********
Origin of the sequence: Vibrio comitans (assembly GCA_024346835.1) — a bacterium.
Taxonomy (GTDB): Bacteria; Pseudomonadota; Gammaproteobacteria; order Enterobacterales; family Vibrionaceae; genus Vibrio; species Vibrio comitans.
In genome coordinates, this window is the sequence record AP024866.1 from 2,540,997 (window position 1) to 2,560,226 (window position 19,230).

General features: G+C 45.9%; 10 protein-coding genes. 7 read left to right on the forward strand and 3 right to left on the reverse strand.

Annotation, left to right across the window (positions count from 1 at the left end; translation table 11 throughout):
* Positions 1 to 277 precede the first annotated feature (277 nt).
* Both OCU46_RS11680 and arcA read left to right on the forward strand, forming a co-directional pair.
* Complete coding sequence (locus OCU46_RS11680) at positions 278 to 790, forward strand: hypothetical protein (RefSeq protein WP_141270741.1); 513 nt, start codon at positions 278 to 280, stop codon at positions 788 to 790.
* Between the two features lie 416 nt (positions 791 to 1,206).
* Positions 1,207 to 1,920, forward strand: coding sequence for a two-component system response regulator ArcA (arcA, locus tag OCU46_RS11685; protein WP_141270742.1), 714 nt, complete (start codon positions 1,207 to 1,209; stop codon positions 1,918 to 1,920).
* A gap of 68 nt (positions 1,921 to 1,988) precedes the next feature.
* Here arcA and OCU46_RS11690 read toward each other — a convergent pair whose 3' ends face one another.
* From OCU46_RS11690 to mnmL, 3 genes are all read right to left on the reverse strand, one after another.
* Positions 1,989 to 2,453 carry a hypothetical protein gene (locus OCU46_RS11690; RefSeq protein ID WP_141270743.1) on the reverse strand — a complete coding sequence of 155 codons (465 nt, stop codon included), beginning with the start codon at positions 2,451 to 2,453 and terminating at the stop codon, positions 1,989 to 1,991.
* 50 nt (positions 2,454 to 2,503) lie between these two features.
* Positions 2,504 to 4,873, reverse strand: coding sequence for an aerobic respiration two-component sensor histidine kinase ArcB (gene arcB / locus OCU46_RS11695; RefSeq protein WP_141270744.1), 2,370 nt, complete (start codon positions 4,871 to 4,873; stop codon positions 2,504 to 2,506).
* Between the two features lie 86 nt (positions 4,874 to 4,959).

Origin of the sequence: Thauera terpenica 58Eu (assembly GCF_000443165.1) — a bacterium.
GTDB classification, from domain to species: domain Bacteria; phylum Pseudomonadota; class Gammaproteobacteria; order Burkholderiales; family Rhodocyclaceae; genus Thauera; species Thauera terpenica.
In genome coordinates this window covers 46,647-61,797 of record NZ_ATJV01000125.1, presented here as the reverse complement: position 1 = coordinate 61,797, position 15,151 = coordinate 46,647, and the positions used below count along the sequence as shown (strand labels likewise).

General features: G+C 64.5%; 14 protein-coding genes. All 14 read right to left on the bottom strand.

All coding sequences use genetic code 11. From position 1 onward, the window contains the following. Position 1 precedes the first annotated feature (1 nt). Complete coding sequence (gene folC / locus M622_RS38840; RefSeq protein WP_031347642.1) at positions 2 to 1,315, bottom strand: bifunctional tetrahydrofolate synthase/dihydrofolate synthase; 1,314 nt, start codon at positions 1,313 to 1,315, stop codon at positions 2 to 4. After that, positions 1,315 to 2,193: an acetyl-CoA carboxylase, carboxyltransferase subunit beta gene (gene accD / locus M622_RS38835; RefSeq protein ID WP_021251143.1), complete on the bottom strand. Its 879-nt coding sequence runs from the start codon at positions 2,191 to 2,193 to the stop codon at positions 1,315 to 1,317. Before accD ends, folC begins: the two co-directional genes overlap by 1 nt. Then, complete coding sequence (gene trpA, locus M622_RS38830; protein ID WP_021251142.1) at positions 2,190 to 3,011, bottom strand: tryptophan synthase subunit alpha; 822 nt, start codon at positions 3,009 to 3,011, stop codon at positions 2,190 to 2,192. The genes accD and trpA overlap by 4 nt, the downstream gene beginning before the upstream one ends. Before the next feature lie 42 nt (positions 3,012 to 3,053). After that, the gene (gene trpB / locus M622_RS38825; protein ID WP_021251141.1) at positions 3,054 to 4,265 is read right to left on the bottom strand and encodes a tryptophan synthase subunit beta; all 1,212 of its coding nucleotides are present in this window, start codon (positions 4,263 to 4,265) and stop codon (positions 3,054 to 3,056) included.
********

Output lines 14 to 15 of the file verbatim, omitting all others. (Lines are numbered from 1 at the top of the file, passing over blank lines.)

* Positions 1,989 to 2,453 carry a hypothetical protein gene (locus OCU46_RS11690; RefSeq protein ID WP_141270743.1) on the reverse strand — a complete coding sequence of 155 codons (465 nt, stop codon included), beginning with the start codon at positions 2,451 to 2,453 and terminating at the stop codon, positions 1,989 to 1,991.
* 50 nt (positions 2,454 to 2,503) lie between these two features.